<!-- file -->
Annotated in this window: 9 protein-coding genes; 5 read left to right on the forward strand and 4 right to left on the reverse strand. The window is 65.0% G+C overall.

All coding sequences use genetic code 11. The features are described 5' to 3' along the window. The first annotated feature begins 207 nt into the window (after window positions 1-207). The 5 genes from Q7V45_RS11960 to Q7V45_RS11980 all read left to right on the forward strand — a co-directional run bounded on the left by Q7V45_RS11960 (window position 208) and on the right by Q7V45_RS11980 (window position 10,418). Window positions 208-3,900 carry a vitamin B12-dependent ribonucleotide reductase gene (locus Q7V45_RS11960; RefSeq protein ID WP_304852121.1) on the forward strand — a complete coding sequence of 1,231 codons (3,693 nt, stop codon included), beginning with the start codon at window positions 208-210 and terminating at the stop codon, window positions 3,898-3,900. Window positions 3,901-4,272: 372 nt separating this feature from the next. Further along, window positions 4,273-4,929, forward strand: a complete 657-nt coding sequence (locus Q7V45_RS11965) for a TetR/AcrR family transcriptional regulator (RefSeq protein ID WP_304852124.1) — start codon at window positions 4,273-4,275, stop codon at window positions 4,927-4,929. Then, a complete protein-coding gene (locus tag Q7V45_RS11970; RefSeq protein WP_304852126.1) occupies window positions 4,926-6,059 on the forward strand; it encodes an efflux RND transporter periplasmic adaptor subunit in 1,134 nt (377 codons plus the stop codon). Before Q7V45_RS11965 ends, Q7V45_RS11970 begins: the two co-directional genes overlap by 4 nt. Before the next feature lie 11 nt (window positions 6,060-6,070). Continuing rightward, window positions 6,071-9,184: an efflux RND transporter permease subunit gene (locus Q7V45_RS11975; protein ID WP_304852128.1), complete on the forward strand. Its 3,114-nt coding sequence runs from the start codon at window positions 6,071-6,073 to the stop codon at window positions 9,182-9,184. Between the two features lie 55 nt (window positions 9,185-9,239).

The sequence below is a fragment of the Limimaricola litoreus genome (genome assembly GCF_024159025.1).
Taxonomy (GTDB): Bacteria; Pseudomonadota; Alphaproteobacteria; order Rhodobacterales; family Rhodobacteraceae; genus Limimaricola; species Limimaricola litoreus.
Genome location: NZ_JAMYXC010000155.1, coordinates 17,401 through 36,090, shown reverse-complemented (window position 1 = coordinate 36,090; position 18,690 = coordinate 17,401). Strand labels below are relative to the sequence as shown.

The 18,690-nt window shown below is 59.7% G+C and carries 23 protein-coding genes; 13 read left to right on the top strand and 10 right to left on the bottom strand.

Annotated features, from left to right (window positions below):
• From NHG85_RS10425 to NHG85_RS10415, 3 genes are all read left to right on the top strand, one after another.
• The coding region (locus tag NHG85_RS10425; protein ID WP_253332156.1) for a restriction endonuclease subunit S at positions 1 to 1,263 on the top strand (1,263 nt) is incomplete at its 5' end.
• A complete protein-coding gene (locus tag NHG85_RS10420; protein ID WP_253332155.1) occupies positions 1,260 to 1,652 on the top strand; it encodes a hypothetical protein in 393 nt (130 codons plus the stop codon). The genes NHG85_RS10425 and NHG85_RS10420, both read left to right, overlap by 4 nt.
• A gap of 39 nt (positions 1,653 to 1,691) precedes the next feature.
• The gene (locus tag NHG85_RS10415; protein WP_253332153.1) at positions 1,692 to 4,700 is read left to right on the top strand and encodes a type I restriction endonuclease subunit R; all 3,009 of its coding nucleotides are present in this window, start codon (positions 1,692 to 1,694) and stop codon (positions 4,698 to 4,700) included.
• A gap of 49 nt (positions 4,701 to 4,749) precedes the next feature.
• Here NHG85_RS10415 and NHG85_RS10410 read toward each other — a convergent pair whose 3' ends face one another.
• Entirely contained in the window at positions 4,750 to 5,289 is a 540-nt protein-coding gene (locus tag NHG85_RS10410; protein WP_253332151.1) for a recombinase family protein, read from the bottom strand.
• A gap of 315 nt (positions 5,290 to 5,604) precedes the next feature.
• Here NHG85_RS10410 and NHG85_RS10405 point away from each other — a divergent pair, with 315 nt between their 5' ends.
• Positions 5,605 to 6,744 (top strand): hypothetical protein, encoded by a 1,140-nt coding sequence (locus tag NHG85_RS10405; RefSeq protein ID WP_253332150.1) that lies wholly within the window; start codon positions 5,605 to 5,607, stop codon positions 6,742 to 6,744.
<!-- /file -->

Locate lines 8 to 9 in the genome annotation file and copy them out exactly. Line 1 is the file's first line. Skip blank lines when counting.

• From NHG85_RS10425 to NHG85_RS10415, 3 genes are all read left to right on the top strand, one after another.
• The coding region (locus tag NHG85_RS10425; protein ID WP_253332156.1) for a restriction endonuclease subunit S at positions 1 to 1,263 on the top strand (1,263 nt) is incomplete at its 5' end.